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Tuesday, October 26, 2010

How to reduce government spending at a stroke


I saw this over at Burningourmoney and read it through. I encourage you to click on this link and read it yourself
http://www.hillsdale.edu/news/imprimis/archive/issue.asp?year=2004&month=04

Then tell me that government spending can't be reined in. I've been in despair for such a long time about how this country is being systematically strangled whilst being simultaeneously raped and looted.
How can we kill the beast that sucks the very life out of the country?
The petty regulations that prevent jobs being created, that stifle creativity and enterprise, that make it easier to stay and home rather than earn self respect as well as money?

I didn't know the answer. But now I have read something that shows us the way.
It's so simple that it just needed spelling out.
The very principles that enabled business to adapt and change over the last thirty years just need to be applied.
Why does the government do the things it does?
Has anyone ever asked that question?
If the answer is "because we've always done it", then it's time to take a long hard look.
I recall a story about an ordinary business. An ordinary worker used to file certain documents. She'd done it for years. She'd been told to do it on her first day at work. No-one asked her what happened to the documents once they'd been filed.
Had anyone ever asked for them? No.
Had anyone ever looked at them? No.
Had anyone ever gone through the files and thrown them away? No.

She did the same meaningless task day in, day out, because no-one ever told her not to. It filled up her day, but it was meaningless, futile, unproductive and expensive. So why do it?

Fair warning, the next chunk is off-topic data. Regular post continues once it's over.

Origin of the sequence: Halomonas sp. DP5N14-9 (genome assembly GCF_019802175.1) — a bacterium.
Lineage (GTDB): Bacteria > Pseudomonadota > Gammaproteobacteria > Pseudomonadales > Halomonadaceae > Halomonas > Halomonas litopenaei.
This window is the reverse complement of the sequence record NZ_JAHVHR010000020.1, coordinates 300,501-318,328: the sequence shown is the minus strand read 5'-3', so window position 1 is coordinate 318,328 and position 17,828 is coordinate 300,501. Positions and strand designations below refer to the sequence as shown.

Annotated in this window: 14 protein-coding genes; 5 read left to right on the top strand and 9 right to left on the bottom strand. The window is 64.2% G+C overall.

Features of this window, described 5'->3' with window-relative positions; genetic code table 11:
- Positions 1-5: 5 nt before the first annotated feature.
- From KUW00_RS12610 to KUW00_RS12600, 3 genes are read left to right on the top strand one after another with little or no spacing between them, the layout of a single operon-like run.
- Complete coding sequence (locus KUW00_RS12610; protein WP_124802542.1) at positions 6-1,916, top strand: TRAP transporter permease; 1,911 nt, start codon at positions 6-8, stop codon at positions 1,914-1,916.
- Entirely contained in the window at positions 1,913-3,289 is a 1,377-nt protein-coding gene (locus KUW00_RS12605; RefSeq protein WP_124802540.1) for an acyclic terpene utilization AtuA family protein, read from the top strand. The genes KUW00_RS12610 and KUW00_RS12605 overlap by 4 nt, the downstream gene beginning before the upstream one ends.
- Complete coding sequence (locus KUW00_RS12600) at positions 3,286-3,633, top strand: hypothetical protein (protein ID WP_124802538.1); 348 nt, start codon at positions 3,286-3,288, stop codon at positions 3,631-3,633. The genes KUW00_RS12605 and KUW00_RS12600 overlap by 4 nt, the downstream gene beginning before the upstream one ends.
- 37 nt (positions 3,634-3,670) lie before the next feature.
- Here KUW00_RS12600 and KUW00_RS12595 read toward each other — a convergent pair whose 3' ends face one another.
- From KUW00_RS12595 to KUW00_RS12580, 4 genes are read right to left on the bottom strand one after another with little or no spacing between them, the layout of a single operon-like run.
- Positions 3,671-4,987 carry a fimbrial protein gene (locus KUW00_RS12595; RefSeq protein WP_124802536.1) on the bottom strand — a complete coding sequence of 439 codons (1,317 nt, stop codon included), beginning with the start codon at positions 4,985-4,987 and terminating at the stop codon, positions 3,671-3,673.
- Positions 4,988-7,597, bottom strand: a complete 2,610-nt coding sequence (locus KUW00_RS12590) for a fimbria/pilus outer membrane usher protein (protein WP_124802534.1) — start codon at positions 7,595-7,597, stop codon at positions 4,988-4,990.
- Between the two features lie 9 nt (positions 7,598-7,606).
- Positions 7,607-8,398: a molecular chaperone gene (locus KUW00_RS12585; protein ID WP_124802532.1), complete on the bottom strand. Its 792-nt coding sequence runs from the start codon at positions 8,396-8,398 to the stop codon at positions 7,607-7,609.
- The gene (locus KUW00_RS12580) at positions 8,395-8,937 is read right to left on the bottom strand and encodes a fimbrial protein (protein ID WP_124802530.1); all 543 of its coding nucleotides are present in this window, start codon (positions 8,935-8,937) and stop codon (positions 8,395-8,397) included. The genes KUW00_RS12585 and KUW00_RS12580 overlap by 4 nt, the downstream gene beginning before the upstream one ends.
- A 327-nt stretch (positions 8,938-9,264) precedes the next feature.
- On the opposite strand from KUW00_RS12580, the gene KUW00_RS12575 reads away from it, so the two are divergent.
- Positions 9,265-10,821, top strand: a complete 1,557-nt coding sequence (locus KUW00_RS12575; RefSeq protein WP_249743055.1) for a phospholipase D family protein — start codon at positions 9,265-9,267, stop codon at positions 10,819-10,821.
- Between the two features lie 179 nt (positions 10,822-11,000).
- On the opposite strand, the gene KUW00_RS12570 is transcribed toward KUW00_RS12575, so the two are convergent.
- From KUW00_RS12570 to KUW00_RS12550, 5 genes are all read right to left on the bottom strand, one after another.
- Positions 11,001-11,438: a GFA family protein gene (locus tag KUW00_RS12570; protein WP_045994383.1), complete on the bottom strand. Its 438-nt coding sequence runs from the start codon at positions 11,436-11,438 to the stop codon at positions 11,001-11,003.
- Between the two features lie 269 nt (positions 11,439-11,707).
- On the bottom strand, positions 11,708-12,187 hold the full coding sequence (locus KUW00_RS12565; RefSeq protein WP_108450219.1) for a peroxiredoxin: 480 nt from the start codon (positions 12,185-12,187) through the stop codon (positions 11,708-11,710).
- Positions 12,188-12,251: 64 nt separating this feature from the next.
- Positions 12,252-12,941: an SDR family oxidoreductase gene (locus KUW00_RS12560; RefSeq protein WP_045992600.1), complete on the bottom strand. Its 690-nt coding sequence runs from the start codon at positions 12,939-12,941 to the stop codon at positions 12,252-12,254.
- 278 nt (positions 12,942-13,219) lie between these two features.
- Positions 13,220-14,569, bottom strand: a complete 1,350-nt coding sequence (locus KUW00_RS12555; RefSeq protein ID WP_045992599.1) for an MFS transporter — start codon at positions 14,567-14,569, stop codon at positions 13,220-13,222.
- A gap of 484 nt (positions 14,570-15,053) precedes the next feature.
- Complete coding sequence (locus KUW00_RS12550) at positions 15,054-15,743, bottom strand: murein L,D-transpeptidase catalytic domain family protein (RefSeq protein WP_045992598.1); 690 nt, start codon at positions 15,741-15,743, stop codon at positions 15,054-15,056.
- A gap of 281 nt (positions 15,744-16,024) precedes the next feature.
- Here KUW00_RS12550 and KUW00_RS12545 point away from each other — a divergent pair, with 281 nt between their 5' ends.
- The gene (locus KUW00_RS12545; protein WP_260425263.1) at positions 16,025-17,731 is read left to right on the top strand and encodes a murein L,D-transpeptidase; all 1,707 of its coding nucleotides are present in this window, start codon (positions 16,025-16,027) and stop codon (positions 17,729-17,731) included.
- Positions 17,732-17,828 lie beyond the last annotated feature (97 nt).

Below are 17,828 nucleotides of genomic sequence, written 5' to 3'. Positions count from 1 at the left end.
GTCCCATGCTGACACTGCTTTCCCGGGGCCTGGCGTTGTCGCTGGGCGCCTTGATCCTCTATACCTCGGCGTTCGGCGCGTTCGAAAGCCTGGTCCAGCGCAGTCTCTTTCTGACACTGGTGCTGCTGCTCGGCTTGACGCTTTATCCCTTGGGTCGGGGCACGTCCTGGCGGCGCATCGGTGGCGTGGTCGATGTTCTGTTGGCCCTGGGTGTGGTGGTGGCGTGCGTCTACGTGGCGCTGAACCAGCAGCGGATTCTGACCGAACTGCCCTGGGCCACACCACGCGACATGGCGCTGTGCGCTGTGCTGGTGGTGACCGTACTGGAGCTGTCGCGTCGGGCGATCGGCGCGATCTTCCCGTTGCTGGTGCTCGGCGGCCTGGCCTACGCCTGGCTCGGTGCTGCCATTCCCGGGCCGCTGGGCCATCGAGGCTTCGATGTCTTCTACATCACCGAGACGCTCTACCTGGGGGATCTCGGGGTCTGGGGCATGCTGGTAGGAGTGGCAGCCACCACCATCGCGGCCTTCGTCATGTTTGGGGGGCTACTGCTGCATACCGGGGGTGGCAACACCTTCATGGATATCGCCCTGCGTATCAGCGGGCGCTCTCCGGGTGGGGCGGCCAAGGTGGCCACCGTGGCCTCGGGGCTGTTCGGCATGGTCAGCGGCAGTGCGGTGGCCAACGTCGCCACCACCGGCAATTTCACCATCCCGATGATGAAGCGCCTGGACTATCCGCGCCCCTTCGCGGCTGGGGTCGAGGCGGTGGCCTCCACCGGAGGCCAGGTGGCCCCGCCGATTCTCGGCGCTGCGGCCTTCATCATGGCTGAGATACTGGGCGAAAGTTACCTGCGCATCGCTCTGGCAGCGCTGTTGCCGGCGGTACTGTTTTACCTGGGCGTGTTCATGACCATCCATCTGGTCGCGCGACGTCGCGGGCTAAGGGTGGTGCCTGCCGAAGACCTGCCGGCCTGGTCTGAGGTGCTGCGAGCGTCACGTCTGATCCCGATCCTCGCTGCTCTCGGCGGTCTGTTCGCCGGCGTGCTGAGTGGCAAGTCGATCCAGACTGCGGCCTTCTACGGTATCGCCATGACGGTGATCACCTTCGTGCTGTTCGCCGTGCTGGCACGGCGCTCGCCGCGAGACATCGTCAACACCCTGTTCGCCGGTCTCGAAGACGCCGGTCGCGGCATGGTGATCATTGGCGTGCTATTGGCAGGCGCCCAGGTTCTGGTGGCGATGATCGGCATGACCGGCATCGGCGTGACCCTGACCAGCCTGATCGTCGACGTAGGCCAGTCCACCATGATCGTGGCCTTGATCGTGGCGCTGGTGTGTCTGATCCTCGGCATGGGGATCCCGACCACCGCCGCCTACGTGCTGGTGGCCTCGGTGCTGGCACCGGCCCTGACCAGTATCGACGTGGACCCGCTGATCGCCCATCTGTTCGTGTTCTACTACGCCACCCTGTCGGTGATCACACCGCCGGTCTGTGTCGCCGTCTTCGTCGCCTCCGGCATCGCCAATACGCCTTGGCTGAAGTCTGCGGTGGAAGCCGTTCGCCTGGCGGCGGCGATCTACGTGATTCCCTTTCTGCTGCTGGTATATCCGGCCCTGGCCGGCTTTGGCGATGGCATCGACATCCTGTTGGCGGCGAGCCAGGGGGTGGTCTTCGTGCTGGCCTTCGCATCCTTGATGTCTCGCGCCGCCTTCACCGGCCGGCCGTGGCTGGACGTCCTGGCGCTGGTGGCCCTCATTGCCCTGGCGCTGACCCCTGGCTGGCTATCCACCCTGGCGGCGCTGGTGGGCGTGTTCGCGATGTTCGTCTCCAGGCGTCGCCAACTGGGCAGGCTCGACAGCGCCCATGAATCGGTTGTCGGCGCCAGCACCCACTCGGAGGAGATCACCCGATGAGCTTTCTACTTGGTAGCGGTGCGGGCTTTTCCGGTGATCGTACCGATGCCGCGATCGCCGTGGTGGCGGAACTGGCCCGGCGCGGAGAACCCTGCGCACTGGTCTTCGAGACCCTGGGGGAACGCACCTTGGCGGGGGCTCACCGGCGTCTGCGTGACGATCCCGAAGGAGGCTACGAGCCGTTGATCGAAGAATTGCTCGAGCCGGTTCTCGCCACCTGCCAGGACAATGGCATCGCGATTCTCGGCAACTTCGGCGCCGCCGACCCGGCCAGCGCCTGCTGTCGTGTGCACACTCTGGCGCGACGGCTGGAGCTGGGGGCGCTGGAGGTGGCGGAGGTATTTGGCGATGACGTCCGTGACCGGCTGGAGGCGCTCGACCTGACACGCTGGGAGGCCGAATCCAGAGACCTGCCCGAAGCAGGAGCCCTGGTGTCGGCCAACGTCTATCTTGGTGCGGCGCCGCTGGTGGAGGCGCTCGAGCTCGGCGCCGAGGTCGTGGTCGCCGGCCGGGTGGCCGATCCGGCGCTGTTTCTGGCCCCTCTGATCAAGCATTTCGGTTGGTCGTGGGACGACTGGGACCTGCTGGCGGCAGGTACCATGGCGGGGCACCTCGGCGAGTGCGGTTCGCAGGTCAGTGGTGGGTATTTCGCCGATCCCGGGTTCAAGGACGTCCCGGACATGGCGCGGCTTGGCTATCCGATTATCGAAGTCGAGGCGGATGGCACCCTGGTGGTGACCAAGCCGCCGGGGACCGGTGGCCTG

Apply that to government. Can you now see where to start cutting?
It all starts with a simple one word question- "Why?"

Here's an excerpt to whet your appetite-

"What about regulations? The regulatory power is customarily delegated to non-elected officials who then constrain the people’s liberties with little or no accountability. These regulations are extremely difficult to eliminate once they are in place. But we found a way: We simply rewrote the statutes on which they were based. For instance, we rewrote the environmental laws, transforming them into the Resource Management Act—reducing a law that was 25 inches thick to 348 pages. We rewrote the tax code, all of the farm acts, and the occupational safety and health acts. To do this, we brought our brightest brains together and told them to pretend that there was no pre-existing law and that they should create for us the best possible environment for industry to thrive. We then marketed it in terms of what it would save in taxes. These new laws, in effect, repealed the old, which meant that all existing regulations died—the whole lot, every single one.

You see? There is hope.

Tuesday, October 19, 2010

Songwriting (part 2 of many)


There must be millions of songs written,and yet the raw material is quite limited. The Western musical scale is made up of twelve notes (semitones) which repeat over about five octaves. (any more than that and the human ear can't hear them)
Without going into too much detail, these notes are organised into scales using various combinations of the twelve notes. The standard DoReMi scale uses eight notes, while the blues can be played using a mere five notes. Play a run of single notes and you have a melody, add other notes to be played and sung at the same time and you have harmony (or discord- depending on the choice of note)
Play three notes and you make a chord.
Almost all music produced in the last fifty years uses a repeating pattern of chords. Rock and roll and blues songs use three chords repeating every twelve bars. Other song structures use 8, 16 or 24 bar structures.
(That's enough music theory I think. Any more and I'll show up my ignorance).

So you have a melody played over chords. The other variables are tempo (how fast you play or sing it) and sycopation/rhythm. These few elements are used to create almost all the music in the western tradition.
(Eastern music doesn't use the same rules).

Despite this limited array of elements, it's surprising what variety of songs can be produced. If you sometimes wonder why a tune sounds like another, now you know why.